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By Ray Fleming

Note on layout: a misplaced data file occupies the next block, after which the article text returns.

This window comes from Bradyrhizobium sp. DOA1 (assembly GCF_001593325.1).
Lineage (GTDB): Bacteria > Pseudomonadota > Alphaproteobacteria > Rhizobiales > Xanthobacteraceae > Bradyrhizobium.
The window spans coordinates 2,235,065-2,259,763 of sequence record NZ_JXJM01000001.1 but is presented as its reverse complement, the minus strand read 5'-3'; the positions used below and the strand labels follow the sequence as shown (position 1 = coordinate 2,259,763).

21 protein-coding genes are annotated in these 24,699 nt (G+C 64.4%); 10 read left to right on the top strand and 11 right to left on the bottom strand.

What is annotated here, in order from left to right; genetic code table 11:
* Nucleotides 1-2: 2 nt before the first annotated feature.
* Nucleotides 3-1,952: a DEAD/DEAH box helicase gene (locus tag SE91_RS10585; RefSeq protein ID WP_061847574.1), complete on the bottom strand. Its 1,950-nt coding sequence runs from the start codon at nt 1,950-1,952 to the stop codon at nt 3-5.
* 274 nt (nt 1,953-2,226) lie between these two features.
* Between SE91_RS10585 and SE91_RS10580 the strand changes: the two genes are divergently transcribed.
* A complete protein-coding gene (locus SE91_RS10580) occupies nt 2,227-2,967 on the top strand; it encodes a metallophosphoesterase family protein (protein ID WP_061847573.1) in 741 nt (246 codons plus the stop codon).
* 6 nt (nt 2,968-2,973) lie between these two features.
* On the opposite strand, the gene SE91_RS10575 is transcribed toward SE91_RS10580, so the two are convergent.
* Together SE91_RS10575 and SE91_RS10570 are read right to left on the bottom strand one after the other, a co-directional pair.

ED Miliband's mocking wit can be very effective at Prime Minister's Questions in the House of Commons. Yesterday, after listening to David Cameron trying to disguise the fact that plans for a legal minimum unit price for alcoholic drinks are likely to be dropped, Miliband asked: “Could the prime minister tell us, is there anything he could organise in a brewery?” Mr Cameron had asked for it. He was initially fully behind the idea of a minimum price as a way of reducing alcoholism and its cost to the country for necessary medical treatment, but he has recently met strong opposition in the Cabinet from the Home Secretary Theresa May, the Leader of the House Andrew Lansley, Education Secretary Michael Gove, and others who believe that regulation would be discriminatory and difficult to enforce. The evasive line now being taken by Downing Street is that further studies are necessary. Under the draft plan the minimum price in England and Wales would be 45p per unit -- 20p more than the cost of cheap beer currently widely available in UK supermarkets. Scotland is thinking of 50p. Yesterday the British Medical Association encouraged Mr Cameron “to be courageous and take this once in a lifetime opportunity to save lives and money”. It would, they said, be “bizarre to let it wither”. Not really, not bizarre. Just this prime minister's penchant for U-turns.